Of course, just like everything, models of development should be held lightly. As the statistician George Box once noted, “All models are wrong, some are useful.” The model is not life itself; the map is not the territory. 

In any case, a faith shift is part of growing up. By being aware of how you’re growing and changing, you can better adapt to meet the needs of your kids.

Thankfully, there’s no need to rush it. As Cindy Wang Brandt, author of Parenting Forward, writes, “Sometimes we are so focused on the potential of children to grow into whatever exciting persons they may be that we forget that they already are those persons, and that their potential may not be lying in the future but embedded within them in the present.”

The aim is to love wherever they are and wherever you are.

Insight #4: You have individual strengths and purpose(s).

The downside of models about stages and growth is that they can flatten the entire human experience. They can give the illusion that we’re all on the exact same journey. 

It’s not true, of course. Our journey is ours alone. “Be yourself,” the writer Oscar Wilde once wrote. “Everyone else is already taken.” 

It’s wisdom worth taking to heart, as there’s a natural tendency to find a guru who will give you all the answers you crave after a faith shift. But the goal isn’t to become someone else, which only results in you losing touch with your inner authority. The goal is to be yourself — and to help your kids be themselves.

Music producer and 8-time Grammy award winner Rick Rubin illustrates what this looks like. Based on his decades-long transcendental meditation practice, he helps artists find their own approach to creation. “We try to go on a journey and let the artist discover who they are, and in the process, the best art comes from them,” he says. “It’s like getting to be their true selves.” 

Similarly, you can use spiritual practices to help your kids discover who they are and become their true selves. The process and results will be different for everyone, and that’s not only okay — it’s ideal.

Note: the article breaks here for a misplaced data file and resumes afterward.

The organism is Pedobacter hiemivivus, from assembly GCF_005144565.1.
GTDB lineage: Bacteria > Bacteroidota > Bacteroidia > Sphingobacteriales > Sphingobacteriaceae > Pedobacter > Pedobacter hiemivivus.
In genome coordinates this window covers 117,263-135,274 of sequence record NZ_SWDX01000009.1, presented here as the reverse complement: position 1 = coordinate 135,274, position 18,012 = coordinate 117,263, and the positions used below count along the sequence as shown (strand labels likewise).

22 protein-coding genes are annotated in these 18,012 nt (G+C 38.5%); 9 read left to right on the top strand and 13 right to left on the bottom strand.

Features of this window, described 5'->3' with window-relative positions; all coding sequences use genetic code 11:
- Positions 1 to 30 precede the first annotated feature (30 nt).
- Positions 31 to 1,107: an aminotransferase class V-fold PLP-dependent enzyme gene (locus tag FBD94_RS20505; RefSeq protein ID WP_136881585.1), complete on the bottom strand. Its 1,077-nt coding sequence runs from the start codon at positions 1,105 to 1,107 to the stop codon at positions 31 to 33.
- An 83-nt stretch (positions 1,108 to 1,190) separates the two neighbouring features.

If you don’t yet feel clear about your strengths, take an assessment from an organization like StrengthsFinder or the Institute on Character. Then play to your strengths as a parent, recognizing that your kid doesn’t need you to be everybody to them. They just need you to be you.

To round things out, find therapists, pastors, coaches, and teachers who exemplify strengths you don’t have. Without these people, your kids might unwittingly adopt your unhealthy patterns — the same patterns you wish weren’t so dominant in your life. (We all have them!)

Helping your kids follow their strengths and find their individual, evolving purpose is a shared exploration — one of the biggest joys that parenting offers.

Insight #5: You have a method to access the middle way.

It’s a principle found in wisdom texts through time, from Aristotle’s golden mean to the Chinese principle of yin and yang: Healthy development comes from holding complementary virtues, known as polarities. Courage and caution, confidence and humility, justice and mercy.

Put another way, any single virtue held too tightly becomes a vice — similar to how holding the in-breath or the out-breath too long leads to death.